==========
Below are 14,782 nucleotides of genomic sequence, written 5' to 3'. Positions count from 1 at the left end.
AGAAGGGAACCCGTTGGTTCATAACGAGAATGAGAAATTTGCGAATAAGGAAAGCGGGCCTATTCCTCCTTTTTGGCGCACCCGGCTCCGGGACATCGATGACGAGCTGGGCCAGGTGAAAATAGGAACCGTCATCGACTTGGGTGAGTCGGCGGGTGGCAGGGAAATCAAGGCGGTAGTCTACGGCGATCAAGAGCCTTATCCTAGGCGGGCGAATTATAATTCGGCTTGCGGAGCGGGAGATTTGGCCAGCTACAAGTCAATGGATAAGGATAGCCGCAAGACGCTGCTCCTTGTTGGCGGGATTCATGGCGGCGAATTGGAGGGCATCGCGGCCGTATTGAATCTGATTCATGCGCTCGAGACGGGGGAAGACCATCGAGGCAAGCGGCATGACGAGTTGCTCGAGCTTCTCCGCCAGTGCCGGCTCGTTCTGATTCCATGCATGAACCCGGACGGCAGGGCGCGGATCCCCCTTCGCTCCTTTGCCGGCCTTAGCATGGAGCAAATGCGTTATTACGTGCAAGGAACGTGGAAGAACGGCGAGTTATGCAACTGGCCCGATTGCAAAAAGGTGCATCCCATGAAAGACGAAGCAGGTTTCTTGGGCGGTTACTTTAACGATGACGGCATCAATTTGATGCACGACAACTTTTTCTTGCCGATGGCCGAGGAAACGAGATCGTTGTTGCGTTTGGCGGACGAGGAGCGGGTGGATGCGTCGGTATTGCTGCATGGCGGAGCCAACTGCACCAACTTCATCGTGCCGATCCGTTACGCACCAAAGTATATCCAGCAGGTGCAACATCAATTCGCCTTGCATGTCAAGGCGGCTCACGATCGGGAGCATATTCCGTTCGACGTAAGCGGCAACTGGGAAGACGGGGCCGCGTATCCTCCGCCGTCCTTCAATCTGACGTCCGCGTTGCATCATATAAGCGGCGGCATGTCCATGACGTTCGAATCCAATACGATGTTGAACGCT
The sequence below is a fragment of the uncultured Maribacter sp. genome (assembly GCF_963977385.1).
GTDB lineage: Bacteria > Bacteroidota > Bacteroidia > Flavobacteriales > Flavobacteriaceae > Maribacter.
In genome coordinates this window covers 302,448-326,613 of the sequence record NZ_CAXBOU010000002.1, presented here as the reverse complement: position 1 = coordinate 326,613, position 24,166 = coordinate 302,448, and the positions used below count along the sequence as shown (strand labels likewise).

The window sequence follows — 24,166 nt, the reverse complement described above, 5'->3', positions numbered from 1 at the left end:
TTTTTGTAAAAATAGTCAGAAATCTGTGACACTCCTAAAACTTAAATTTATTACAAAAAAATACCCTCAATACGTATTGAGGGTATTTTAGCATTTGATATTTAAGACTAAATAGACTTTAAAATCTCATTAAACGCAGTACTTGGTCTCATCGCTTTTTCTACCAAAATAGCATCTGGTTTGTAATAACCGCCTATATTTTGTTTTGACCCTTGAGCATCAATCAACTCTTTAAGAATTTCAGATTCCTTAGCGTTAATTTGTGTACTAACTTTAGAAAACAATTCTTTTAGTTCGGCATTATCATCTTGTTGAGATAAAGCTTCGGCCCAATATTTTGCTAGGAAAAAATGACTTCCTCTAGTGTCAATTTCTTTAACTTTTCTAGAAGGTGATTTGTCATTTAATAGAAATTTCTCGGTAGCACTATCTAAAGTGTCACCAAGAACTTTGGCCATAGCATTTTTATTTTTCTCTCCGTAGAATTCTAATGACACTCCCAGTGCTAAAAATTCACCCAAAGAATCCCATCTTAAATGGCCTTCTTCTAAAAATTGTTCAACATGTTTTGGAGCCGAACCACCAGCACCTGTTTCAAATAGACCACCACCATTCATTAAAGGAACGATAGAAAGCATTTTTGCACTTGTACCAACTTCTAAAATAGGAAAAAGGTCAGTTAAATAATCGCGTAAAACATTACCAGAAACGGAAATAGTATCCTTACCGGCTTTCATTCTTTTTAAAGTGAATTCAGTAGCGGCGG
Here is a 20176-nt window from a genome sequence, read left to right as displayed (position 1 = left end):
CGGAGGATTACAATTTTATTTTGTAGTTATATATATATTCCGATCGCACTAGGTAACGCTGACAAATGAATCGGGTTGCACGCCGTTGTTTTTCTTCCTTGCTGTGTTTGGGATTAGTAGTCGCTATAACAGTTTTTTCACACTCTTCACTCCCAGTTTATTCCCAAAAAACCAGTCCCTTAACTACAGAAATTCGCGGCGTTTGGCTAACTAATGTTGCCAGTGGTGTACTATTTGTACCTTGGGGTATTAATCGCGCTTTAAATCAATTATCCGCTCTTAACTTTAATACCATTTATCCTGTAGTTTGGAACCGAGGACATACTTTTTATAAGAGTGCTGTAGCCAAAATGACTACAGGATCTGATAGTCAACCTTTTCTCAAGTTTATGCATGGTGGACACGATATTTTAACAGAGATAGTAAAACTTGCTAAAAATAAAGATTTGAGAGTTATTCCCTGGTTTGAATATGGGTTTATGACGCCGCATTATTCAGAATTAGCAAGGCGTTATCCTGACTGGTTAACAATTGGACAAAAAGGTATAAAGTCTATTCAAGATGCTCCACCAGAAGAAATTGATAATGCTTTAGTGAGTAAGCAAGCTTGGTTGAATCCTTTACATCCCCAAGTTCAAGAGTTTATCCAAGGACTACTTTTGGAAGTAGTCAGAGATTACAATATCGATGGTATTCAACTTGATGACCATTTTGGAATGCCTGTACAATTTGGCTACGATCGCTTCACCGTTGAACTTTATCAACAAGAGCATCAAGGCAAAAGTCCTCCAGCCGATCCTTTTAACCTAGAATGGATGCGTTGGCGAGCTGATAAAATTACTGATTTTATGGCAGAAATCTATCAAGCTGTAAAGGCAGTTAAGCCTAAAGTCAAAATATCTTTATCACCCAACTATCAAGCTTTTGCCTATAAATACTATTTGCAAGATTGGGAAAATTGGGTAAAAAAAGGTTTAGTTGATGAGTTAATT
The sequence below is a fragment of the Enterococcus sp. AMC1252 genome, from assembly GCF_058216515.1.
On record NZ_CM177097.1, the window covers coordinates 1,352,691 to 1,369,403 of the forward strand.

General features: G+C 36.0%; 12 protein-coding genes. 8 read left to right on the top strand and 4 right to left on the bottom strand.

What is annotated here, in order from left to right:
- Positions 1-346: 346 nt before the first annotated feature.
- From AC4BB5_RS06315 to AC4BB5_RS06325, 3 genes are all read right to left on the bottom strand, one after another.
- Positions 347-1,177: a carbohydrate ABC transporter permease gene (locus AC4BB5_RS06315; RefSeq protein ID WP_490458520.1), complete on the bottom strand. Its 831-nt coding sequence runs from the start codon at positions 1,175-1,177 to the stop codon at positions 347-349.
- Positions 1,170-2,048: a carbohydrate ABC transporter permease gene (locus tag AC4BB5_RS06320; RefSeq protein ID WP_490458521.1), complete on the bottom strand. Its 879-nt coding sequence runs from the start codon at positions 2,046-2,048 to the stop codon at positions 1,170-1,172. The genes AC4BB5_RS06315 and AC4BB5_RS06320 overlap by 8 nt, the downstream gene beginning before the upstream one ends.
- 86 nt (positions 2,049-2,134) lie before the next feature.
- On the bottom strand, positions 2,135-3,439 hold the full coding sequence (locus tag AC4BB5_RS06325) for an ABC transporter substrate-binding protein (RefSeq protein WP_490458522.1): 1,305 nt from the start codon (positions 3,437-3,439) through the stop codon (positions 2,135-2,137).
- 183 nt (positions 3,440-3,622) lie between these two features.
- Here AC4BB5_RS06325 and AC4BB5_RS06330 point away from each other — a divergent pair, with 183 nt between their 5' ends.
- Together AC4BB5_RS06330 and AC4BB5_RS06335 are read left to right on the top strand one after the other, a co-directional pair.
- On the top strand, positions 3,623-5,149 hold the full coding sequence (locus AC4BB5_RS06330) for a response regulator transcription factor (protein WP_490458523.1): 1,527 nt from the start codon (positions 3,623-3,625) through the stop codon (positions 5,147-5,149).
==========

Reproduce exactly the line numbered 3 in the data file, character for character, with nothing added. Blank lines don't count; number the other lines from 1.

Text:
The sequence below is a fragment of the uncultured Maribacter sp. genome (assembly GCF_963977385.1).